Arno Botha: The phone call that changed his career
RETURNING HOME: Funny how it all works out. When Arno Botha jumped on a flight out of Ireland in early March, his return home to South Africa was meant to be fleeting. Just a week’s break was all that had been pencilled in, some catching up with family and friends before heading back to see out the final few months of his contract with Munster.
He never made that return trip. The pandemic shut the lid on the Irish rugby season. Then came the South African lockdown and an April phone call from out of the blue while he was on the farm, biding his time while the world readjusted to the new normal of social distancing, mask-wearing and all the rest.
Jake White wanted a word on the other end of the line. When he hung up, Botha wasn’t entirely convinced he was ready to turn back the clock, rejoin his old club in South Africa and put an end to the restorative European adventure that has been the saving of his previously injury-riddled career.
However, the more he thought about it the more it made sense. Come home, have a second go with the Bulls, the club he grew up supporting, and see could that yawning gap back to 2013 and the last of his two Springboks caps be bridged.
So far so good is the glowing verdict. Not only were the Bulls crowned Super Rugby Unlocked champions before Christmas and will look to seal a first Currie Cup title since 2009 in the coming weeks in South Africa, but back row Botha was also part of the Springboks for the October training week that culminated in a trial match in Cape Town. Awesome.
“It’s definitely better being here with your family and people that you are used to, people that you can see yourself with in the longer term,” he told RugbyPass, reflecting on how he has gone from living in Ireland to back home in South Africa at a time when the world has shut down. “It’s obviously a bit better but it wasn’t the way I wanted to end my journey at Munster. I can’t take anything away from that club, but it is awesome to be back and everything is healthy.
“The move back was a headache because we only came home for a week, left everything there. So back for a week and the lockdown starts in Ireland and then it starts in South Africa. I haven’t been back to Ireland since March last year and JP (Ferreira) packed up my house on that side and then RG (Snyman) moved into that house.
“I have to give CJ (Stander) and Chris (Cloete), JP and Jean (Kleyn) and Johann (van Graan), everybody there, the thumbs up for that because they helped me quite nicely to move my stuff here.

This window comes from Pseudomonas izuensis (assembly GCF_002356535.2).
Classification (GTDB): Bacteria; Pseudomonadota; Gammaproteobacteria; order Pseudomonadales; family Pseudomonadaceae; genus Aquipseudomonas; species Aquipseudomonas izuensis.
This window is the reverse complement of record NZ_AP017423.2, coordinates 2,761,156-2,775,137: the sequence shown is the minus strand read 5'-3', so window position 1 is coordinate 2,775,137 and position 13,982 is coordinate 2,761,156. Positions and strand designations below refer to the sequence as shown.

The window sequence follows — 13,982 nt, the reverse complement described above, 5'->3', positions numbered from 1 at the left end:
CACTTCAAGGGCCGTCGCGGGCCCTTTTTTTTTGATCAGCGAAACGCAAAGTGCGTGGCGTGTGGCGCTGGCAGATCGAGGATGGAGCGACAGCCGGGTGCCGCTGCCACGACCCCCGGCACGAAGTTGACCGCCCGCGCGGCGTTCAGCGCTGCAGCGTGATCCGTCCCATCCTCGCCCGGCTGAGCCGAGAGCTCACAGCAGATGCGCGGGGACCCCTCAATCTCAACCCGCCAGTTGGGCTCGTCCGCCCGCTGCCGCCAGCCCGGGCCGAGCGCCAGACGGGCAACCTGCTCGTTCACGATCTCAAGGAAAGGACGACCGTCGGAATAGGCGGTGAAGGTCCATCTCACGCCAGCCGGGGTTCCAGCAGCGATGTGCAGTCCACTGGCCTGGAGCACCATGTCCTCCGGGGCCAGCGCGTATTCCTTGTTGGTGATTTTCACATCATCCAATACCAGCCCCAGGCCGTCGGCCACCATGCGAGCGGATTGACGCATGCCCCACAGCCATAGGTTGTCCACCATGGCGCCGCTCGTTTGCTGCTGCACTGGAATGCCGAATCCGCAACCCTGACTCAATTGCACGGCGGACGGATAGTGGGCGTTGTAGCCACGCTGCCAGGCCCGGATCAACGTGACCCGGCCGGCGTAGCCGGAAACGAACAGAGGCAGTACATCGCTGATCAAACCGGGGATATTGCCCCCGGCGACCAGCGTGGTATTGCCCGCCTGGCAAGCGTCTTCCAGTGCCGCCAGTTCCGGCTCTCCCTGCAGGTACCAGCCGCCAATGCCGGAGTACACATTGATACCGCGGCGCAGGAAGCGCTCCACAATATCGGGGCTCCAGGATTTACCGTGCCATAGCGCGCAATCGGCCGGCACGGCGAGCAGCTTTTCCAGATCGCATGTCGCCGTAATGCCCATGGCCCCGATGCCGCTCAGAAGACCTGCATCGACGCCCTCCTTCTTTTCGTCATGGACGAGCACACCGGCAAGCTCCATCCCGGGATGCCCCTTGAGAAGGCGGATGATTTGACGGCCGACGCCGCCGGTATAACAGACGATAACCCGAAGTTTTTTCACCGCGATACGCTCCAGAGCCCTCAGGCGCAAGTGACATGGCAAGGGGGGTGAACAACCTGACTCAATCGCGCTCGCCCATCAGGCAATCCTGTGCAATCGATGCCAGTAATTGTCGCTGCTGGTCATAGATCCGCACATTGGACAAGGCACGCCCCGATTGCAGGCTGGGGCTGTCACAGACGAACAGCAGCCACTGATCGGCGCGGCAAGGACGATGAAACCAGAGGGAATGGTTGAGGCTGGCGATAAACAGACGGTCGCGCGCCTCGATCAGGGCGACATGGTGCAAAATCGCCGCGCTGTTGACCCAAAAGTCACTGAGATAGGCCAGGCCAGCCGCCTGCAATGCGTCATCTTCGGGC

“We were at my mum’s place,” he continued, recalling where he was when that fateful call came from White asking if he fancied another twist at the Bulls. “I knew I wasn’t going to sign back with Munster, I knew that already in December 2019, so he [White] called me and gave me the plan he has for the Bulls and what he wants to do.
“I’m from the Bulls, from Limpopo which is up north, so it would be good for me to be back with the Bulls and I can always go back to Europe again afterwards. After that call I also said I might not go back to South Africa, I want to stay in Europe for seven years.
“But I thought, ‘Well, it might be worth it and give it a go. We’re in a pandemic so I’m also quite lucky to get this opportunity’. That isn’t the only reason I took it. I also believe in the plan they want to do with the Bulls.
“It’s not like my hand was forced. There were a few clubs in Europe but they started to go quiet because of the pandemic, so the timing was perfect. I obviously talked to Johann about it because he is a guy you can take advice from.
“I said, ‘I know I’m not going to go back to Munster. What do you think? Was it a good idea to go back to the Bulls and go with Jake?’ He said yes and Jake is a world-class coach who knows what he wants and he can bring something together from nothing. He is well on his way here to doing that at the moment.”
The Bulls used to be quite the attraction, a global brand that packed out Loftus Versfeld with its all-star roster. Botha was a fanatic. Even now his memories of camping overnight outside the ground on successive weekends as a 17-year-old to get tickets for the 2009 Super Rugby semi-final and final wins over the Crusaders and Chiefs remain vibrant.
“I remember all of that,” enthused Botha, recalling a giddy time from his life as a teenager in South Africa. “We’d come to Loftus and would be painted blue. Just wear some shorts, a helmet with horns, flags… in 2009 we slept in front of Loftus on two Sunday nights to get tickets. Guys would camp in chairs, have a party and enjoy the time there waiting for the Bulls to open at 8 o’clock on Monday morning. That is why it is a place close to my heart, a place I would always want to be.”
It’s why White’s blueprint for rejuvenation was music to Botha’s ears when the call initially came. “He said he wanted to win trophies, wanted to make the Bulls the best brand, a world rugby brand like it was from 2007 to 2010. He wanted to get back to that with the players he wanted to bring in and if you look at his history he can do that with a team.
“He made a lot of semis and finals in a few different teams. Even when he was at the Sharks, they were very good also. So he knows how to work with players and how to put something together.
That gave me energy, but just the way he talked about what he wants to make the Bulls work and make the Bulls a world-known brand again, that was good enough for me.”
White has had a marmite reputation over the years – people either love or hate him with little middle ground. Botha is enjoying the experience.